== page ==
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Bronny's avatar

Am I narcoleptic?

Asked by Bronny (714points) May 5th, 2010 from iPhone

I am a high energy, get things done kind of girl. But the moment I sit down and stop moving, especially when people are talking and
especially at work, I enter this daze and it is painful to make myself stay awake.
This is the case regardless of
how much sleep I got the night before. It’s very frustrating, especially when I go to
conferences etc…I want so badly to engage my mind in what a speaker is briefing but it feels suddenly more like their
voices and their PowerPoint presentations hypnotize me and lull me to deep REM. If I allow myself to close my eyes, I almost immediately incorporate the sounds I hear into dreams.

Yet at night often times I get a burst if energy and can’t seem to remember how to fall asleep. I’ve tried drinking more coffee, quitting coffee, and adjusting my sleep patterns but no matter how rested I am or how vivacious I feel, the moment my body hits a chair and must stay completely still and quiet, I am struggling to stay awake within 30 mins to an hour. Uncontrollably. Is this normal?

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13 Answers

janbb's avatar

This does sound like narcolepsy or another sleep disorder. A friend of mine has it and falls asleep in cars. Of course, a doctor is the one who must diagnose it for sure.

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Bronny's avatar

I just really started thinking about it today and noticing a trend the past year…I will probably make an appointment with my doctor soon, but always thought narcolepsy was like how they show it in the movies, you know? Extreme case scenerios. I’ve just been embarrassed that I become so tired during meetings etc., I try as hard as I can to cover it up.

Bronny's avatar

If I am even the slightest bit tired, I will fall asleep with monotonous driving at the drop of a hat, even if it’s noon and sunny…I have had to pull over into parking lots and pass out for 30mins to 2 hours…but not so often that I attributed it to more than just being exhausted from work or whatever.

gailcalled's avatar

Often, sleep apnea shares the same symptoms as narcolepsy.


Bronny's avatar

@gailcalled Thanks! But most of my symptoms are day-time related, and my biggest complaint is just sheer exhaustion once I stop moving despite excellent sleep.

Dr_Lawrence's avatar

@gailcalled Sleep apnea is most often a cause for narcolepsy. The tendency for the airway to collapse during sleep cause the patient to cyclically awake gasping for breath. This undermines the restfulness of sleep and often prevents the restorative REM sleep the body requires, the result is the tendency to fall asleep in situations that are totally beyond the individuals control. It is that to which narcolepsy refers.

@Bronny, your doctor may want to you be thoroughly assessed in a sleep lab. Your health and safety could be at great risk if you suffer from a sleep disorder. Talk to your physician about your symptoms and discuss any medications, drugs and nutritional supplements you use as well as your schedule and sleep habits.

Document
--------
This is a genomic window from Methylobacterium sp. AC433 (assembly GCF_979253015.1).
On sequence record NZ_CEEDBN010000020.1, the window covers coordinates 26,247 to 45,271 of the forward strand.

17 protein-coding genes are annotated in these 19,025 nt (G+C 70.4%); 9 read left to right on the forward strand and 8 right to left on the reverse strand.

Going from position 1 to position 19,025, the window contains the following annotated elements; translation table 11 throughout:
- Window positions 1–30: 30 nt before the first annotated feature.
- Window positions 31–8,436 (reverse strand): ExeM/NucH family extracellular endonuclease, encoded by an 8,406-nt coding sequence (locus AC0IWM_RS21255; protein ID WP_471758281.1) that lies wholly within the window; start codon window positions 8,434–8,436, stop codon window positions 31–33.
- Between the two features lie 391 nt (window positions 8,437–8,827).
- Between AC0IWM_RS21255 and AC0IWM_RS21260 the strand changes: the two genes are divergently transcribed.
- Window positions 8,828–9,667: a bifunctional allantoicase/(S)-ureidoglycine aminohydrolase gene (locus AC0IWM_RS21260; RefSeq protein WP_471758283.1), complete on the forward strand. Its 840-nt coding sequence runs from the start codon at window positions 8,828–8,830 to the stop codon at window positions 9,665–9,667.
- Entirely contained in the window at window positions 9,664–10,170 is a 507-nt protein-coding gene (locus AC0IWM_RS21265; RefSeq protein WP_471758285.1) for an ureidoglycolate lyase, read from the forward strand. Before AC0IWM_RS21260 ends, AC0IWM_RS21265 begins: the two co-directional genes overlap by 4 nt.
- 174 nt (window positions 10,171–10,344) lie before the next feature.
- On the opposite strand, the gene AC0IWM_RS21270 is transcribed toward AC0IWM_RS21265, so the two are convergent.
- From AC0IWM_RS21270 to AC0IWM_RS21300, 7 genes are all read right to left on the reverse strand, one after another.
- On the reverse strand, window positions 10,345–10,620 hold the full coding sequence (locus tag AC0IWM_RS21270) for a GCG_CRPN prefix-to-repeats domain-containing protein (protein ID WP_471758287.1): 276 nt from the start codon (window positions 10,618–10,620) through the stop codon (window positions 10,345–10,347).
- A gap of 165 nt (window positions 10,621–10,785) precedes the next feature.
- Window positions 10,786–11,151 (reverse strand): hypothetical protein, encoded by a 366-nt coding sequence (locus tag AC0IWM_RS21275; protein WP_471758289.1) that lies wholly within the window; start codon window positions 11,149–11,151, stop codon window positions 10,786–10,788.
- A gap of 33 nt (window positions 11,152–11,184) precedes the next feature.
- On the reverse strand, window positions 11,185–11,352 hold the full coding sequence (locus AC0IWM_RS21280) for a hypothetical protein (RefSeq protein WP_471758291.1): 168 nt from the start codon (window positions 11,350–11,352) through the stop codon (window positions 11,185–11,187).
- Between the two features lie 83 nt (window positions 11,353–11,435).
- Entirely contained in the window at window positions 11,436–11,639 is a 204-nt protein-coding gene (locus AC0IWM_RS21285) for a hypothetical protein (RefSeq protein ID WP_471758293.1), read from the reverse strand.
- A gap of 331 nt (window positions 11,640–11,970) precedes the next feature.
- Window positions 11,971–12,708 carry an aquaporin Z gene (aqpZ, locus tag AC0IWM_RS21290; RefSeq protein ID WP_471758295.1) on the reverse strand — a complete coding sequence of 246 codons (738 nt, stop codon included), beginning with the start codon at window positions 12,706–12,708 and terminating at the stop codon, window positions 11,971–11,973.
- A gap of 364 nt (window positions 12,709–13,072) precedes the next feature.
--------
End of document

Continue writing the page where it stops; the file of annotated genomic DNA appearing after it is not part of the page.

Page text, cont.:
ParaParaYukiko's avatar

It’s definitely not normal, and it’s not really an issue you should be relying on Fluther to figure out. I suggest making an appointment with your doctor and partaking in a sleep assessment, which may take several days but it will be to the benefit of your health. You should definitely not continue living like this!

myopicvisionary's avatar

I think you may simply be exhausted. Many of us try to do too much. Perhaps your body is trying to “catch-up” at times when you are not “stimulated”. Do you snore? If so, I’d tell your Doc and perhaps you may be suffering from sleep apnea. Although you may think you’re getting sleep at night, you may not be. A classic sign of sleep apnea is difficultly staying awake during the day.

Bronny's avatar

i don’t snore at all. While I do not have any obvious symptoms of a sleep apnea now, at times when I have been under inordinate amounts of stress, I have snored, jerked awake gasping for breath, and had night terrors where I wake up in a panic attack. That’s only happened 2 or 3 times in my entire life. the exhaustion happens on a daily basis and only when I stop moving. ADHD?

Bronny's avatar

Thank you all for your input, who has time to see the doctor really? But I suppose I will make time. Arg.

myopicvisionary's avatar

Whatever it is, it is causing you concern so go get a professional diagnosis. I functioned just fine prior to joining the military. During basic training I remember being so tired that I could just about fall asleep any time we were not moving. That situation was pure exhaustion. Later in life, I began to notice that every time I’d get home from work, I’d fall asleep on the couch while waiting for dinner. I told my doc about how I was feeling, did a sleep study and was diagnosed with severe sleep apnea. I now use a cpap machine and feel better. We are not designed to go without REM sleep.

Bronny's avatar

@myopicvisionary I am in the military as well, thank you for your input!

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